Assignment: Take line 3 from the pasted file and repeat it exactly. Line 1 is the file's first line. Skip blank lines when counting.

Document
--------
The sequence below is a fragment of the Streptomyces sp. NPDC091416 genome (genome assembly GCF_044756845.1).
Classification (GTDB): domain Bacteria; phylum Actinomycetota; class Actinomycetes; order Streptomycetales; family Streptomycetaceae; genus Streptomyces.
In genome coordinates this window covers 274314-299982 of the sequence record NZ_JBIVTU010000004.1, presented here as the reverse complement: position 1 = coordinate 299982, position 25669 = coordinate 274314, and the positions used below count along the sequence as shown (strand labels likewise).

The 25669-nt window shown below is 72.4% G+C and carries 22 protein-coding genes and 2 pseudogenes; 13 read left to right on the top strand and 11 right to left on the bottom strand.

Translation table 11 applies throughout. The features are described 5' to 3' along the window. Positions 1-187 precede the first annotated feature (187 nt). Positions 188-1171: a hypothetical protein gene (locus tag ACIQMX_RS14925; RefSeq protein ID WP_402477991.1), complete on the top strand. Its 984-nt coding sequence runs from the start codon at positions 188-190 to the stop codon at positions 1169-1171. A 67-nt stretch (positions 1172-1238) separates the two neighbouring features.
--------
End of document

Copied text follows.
In genome coordinates this window covers 274314-299982 of the sequence record NZ_JBIVTU010000004.1, presented here as the reverse complement: position 1 = coordinate 299982, position 25669 = coordinate 274314, and the positions used below count along the sequence as shown (strand labels likewise).